My jokes are corny at best and silly at worst. I don’t know how many times I have said, in regard to my adrenal mass, “well, that explains my abs!” but the number is high.
“I thought I was just getting fat!” I say jauntily, hoping-what?- that they’ll think I’m pretty? Desirable? No idea.
The final step is a meeting with a resident from Anesthesiology. I go through my medical history (again) in detail and he talks about what the surgical anesthesiologist will do to put me out for surgery. He checks my neck range of motion to ensure I can be intubated without trouble, and I suddenly think about what I will look like on the operating table.
The doctor is handsome and grows increasingly attractive to me as our conversation segues from my surgery to our respective career choices and life in general. He is kind and smart and tells me how he originally wanted to become an ophthalmologist. I make a plan to google him, but then I remind myself that he’s much younger than me and – oh yeah! – I have a belly fully of a cantaloupe-sized tumor. The resident is not flirting with me. His interest is professional.
When he asks if I am able to feel the mass in my abdomen, I practically leap off the table to stand up to allow him to see that no, there’s no unsightly bulge, just some rearranging of organs that gives me frequent heartburn. I look normal, if chubby.
The exam complete, I say my awkward good-bye as he leaves so I can dress. My dream sequence ends.
When I leave the office, I notice that my height is written 1.5 inches shorter than on last week’s paperwork. I want to protest but it is too late and I’m too hot and too tired. But I’m 5’7″, damn it.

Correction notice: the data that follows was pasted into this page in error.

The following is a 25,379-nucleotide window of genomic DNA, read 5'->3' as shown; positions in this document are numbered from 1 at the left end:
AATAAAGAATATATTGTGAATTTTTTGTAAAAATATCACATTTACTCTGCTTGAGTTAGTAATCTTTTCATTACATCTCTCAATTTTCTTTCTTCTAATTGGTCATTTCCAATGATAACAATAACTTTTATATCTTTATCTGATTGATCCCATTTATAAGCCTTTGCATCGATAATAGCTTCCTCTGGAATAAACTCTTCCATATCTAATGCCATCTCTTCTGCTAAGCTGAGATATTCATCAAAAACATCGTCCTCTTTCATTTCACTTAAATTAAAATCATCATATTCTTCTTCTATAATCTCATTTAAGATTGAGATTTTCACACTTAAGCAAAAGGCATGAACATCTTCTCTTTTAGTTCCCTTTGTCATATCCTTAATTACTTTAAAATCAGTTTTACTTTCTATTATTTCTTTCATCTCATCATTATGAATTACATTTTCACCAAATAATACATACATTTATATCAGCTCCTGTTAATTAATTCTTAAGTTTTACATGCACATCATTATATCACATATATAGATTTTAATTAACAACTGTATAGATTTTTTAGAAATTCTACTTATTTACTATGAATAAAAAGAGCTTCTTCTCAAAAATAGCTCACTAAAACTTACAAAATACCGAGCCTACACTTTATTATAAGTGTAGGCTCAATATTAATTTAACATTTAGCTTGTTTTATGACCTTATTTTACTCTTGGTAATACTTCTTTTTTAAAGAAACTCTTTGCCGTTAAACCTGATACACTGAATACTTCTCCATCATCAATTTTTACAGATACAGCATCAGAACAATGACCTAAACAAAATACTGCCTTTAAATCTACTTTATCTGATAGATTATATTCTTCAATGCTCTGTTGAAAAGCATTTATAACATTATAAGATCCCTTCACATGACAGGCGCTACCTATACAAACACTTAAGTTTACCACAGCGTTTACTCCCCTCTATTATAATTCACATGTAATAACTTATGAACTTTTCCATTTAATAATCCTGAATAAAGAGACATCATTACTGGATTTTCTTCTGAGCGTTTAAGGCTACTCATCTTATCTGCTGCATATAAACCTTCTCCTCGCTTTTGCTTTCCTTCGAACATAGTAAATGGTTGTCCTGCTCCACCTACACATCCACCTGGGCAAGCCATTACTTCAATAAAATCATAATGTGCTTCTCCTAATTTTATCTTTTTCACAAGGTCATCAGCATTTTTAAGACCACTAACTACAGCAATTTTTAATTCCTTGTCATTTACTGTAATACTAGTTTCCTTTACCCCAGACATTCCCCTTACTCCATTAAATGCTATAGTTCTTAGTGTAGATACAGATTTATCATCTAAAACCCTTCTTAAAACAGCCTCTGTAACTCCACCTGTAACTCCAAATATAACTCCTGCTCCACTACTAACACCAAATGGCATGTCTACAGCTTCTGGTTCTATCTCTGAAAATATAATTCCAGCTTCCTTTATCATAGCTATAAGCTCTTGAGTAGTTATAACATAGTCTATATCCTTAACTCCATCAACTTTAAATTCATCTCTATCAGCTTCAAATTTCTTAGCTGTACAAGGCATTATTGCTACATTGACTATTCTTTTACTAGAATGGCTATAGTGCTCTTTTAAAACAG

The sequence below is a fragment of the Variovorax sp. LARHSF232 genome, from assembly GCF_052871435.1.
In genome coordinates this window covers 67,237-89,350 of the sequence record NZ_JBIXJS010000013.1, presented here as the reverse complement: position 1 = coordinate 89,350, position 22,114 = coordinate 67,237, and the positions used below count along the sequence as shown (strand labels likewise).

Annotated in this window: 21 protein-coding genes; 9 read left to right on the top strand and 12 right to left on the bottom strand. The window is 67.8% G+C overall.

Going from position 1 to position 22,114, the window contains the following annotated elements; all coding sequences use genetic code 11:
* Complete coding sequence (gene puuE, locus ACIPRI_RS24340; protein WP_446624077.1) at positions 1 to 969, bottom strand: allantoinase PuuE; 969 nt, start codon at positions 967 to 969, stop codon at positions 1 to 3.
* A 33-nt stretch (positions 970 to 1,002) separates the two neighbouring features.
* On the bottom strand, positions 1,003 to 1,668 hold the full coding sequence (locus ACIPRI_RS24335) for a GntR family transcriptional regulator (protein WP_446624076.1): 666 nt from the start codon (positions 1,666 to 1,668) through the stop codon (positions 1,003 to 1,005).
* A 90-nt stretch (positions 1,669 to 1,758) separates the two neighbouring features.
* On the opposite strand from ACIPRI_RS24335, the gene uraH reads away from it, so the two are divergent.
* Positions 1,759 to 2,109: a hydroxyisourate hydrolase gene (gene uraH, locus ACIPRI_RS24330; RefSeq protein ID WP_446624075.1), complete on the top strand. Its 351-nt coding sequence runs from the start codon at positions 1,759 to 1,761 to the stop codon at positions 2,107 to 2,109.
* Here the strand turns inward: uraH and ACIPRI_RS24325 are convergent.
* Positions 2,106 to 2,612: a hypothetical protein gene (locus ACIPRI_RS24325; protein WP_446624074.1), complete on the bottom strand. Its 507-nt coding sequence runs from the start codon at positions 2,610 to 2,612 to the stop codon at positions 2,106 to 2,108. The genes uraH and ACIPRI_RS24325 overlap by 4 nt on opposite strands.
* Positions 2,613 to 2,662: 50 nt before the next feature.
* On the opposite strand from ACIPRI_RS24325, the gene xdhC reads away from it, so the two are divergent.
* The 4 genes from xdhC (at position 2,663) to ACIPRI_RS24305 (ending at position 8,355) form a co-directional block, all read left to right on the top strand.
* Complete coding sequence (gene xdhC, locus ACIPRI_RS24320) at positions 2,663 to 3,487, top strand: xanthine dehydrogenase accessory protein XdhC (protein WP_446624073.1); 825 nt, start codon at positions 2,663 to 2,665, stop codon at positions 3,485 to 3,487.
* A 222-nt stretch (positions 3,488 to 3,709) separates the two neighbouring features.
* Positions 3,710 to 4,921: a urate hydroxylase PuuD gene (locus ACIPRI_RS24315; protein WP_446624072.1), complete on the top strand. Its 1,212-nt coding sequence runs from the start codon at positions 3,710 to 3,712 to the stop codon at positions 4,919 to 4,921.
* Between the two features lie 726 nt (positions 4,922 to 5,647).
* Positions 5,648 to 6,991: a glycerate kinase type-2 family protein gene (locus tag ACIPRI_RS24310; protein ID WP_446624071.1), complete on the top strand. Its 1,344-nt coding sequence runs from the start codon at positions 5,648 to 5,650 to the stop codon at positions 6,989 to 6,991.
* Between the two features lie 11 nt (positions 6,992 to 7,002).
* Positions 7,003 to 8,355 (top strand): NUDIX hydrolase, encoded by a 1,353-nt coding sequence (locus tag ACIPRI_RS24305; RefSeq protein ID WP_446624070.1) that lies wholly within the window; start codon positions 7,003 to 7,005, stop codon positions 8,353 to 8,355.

These days, I find myself talking to everyone. And while my facial expressions come straight from Mom, my need to connect and maybe charm is pure Dad. I remember his interactions with doctors and nurses through the years and suddenly I understand myself a little better.
Maybe it’s that I don’t want the people I encounter to worry. Or that I want them to care. Or that I do it for myself, to keep things light and fill the hours of tedium that are mostly broken up by blood draws and measurements of vital signs and endless repetition of my medical history.
My new reality sinks in at the least convenient moments. One minute, I am joking with an x-ray technician about the ridiculous situation I’m in – finger about to fall off, upper respiratory infection and that giant tumor. The next, I am trying to figure out how to hide the tears that have flooded my eyes during the three minutes the tech was in his little booth.
I consider telling the tech that I’m tearful because part of me is relieved that Dad isn’t here to see what I’m going through and how awful I feel about the anxiety I have given Mom. But instead I do my best to swallow the lump in my throat.
“Is my suite ready yet? I ask.
The tech laughs as he returns me to the ER.